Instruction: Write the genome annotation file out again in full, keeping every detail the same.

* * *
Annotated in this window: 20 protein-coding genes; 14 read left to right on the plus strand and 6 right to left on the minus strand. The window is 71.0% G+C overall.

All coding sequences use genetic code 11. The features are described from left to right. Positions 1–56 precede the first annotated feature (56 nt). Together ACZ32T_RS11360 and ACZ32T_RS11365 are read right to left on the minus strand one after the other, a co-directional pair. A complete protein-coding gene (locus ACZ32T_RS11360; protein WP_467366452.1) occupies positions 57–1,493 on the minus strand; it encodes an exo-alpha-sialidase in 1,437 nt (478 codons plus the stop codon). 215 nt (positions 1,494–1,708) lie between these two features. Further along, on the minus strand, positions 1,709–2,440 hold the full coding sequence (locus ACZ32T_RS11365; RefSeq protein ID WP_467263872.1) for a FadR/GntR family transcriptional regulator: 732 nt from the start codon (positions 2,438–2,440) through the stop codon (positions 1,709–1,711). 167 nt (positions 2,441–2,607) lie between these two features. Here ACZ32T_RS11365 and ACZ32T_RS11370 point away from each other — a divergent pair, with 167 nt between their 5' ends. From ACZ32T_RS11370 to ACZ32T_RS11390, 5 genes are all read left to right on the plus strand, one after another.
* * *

Annotated in this window: 20 protein-coding genes; 14 read left to right on the plus strand and 6 right to left on the minus strand. The window is 71.0% G+C overall.

All coding sequences use genetic code 11. The features are described from left to right. Positions 1–56 precede the first annotated feature (56 nt). Together ACZ32T_RS11360 and ACZ32T_RS11365 are read right to left on the minus strand one after the other, a co-directional pair. A complete protein-coding gene (locus ACZ32T_RS11360; protein WP_467366452.1) occupies positions 57–1,493 on the minus strand; it encodes an exo-alpha-sialidase in 1,437 nt (478 codons plus the stop codon). 215 nt (positions 1,494–1,708) lie between these two features. Further along, on the minus strand, positions 1,709–2,440 hold the full coding sequence (locus ACZ32T_RS11365; RefSeq protein ID WP_467263872.1) for a FadR/GntR family transcriptional regulator: 732 nt from the start codon (positions 2,438–2,440) through the stop codon (positions 1,709–1,711). 167 nt (positions 2,441–2,607) lie between these two features. Here ACZ32T_RS11365 and ACZ32T_RS11370 point away from each other — a divergent pair, with 167 nt between their 5' ends. From ACZ32T_RS11370 to ACZ32T_RS11390, 5 genes are all read left to right on the plus strand, one after another.